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Psychological factors help explain slow reaction to global warming

While most Americans think climate change is an important issue, they don't see it as an immediate threat, so getting people to “go green” requires policymakers, scientists and marketers to look at psychological barriers to change and what leads people to action.

Scientific evidence shows the main influences of climate change are behavioral – population growth and energy consumption. “What is unique about current global climate change is the role of human behavior,” said task force chair Janet Swim, PhD, of Pennsylvania State University. “We must look at the reasons people are not acting in order to understand how to get people to act.”

The task force said numerous psychological barriers are to blame, including:

Uncertainty – Research has shown that uncertainty over climate change reduces the frequency of “green” behavior.

Mistrust – Evidence shows that most people don't believe the risk messages of scientists or government officials.

Denial – A substantial minority of people believe climate change is not occurring or that human activity has little or nothing to do with it, according to various polls.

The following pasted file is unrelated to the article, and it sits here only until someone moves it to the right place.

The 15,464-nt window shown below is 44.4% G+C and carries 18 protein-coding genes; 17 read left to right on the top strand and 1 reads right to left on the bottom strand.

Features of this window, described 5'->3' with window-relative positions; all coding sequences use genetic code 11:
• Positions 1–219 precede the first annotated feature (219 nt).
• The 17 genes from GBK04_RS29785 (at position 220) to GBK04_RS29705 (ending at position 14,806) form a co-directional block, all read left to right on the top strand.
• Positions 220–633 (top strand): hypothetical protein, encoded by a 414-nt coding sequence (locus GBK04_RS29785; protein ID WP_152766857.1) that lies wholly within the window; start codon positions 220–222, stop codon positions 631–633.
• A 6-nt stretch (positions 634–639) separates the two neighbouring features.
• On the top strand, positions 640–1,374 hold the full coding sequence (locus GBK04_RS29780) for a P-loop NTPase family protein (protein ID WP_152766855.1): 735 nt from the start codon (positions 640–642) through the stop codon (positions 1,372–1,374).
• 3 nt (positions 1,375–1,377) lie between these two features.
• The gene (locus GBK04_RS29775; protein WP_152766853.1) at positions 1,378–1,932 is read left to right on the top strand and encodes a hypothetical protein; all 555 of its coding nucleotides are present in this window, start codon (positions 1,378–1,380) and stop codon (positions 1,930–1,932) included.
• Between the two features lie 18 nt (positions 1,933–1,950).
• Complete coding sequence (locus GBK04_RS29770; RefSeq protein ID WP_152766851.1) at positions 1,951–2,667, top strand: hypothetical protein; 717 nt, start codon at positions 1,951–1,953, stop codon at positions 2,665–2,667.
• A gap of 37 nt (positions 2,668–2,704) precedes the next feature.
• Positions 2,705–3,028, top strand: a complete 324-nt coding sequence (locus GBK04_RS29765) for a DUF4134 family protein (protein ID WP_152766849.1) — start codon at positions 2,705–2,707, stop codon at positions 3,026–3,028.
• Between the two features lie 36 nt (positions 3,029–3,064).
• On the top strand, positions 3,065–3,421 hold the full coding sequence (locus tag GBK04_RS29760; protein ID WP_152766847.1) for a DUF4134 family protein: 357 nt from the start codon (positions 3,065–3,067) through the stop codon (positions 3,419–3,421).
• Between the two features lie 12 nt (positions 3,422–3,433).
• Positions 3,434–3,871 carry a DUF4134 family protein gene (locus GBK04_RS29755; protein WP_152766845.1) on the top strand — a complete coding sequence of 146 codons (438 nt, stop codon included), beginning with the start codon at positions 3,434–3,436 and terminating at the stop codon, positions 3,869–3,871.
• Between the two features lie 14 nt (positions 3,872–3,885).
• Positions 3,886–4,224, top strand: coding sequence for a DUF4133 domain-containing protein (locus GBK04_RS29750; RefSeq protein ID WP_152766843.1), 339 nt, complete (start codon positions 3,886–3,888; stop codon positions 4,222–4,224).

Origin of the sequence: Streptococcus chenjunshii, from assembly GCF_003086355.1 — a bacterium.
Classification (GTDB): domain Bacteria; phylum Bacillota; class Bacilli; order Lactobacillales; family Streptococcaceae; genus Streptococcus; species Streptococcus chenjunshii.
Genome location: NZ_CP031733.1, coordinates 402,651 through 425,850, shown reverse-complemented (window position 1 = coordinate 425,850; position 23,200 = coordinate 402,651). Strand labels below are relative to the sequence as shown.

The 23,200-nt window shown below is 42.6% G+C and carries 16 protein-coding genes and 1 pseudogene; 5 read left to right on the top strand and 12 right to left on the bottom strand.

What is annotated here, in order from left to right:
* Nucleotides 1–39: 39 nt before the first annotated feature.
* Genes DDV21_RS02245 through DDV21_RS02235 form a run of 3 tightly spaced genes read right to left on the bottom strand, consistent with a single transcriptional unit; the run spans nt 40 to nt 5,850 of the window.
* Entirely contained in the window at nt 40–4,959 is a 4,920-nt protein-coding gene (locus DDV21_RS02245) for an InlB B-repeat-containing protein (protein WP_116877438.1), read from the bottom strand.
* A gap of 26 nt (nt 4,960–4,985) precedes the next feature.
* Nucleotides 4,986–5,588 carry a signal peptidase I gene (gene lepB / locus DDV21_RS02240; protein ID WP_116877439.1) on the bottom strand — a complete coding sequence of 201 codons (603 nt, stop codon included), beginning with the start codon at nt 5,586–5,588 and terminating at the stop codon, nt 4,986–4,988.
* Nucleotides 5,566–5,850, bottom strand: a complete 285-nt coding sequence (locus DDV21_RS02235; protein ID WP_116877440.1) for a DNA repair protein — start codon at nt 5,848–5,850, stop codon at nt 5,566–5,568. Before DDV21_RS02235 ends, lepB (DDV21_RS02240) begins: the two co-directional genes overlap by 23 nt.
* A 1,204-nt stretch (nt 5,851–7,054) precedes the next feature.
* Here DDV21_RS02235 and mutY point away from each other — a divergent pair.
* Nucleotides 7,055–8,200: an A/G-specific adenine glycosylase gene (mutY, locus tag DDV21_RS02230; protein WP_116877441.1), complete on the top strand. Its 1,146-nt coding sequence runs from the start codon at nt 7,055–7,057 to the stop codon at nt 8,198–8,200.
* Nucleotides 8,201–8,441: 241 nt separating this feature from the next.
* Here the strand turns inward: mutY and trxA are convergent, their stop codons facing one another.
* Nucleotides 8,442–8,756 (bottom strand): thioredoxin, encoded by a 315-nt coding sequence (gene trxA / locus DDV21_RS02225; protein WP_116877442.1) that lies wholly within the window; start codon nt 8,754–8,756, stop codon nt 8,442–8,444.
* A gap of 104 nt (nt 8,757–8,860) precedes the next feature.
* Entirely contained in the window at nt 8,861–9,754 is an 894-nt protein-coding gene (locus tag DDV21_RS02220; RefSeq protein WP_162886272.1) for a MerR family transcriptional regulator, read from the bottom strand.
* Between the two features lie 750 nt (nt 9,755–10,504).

Undervaluing Risks – A study of more than 3,000 people in 18 countries showed that many people believe environmental conditions will worsen in 25 years. While this may be true, this thinking could lead people to believe that changes can be made later

Lack of Control – People believe their actions would be too small to make a difference and choose to do nothing.

Habit – Ingrained behaviors are extremely resistant to permanent change while others change slowly. Habit is the most important obstacle to pro-environment behavior, according to the report.

The task force highlighted some ways that psychology is already working to limit these barriers. For example, people are more likely to use energy-efficient appliances if they are provided with immediate energy-use feedback. Devices that show people how much energy and money they're conserving can yield energy savings of 5 percent to 12 percent, according to research. “Behavioral feedback links the cost of energy use more closely to behavior by showing the costs immediately or daily rather than in an electric bill that comes a month later,” said Swim.

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This relates to some of the work Daniel Gilbert has done. According to him, there are four key elements a threat must have for us to act on it. The threat must: (1) have a face; (2) incite moral sensibility; (3) clear and present danger; and (4) cause absolute not relative changes.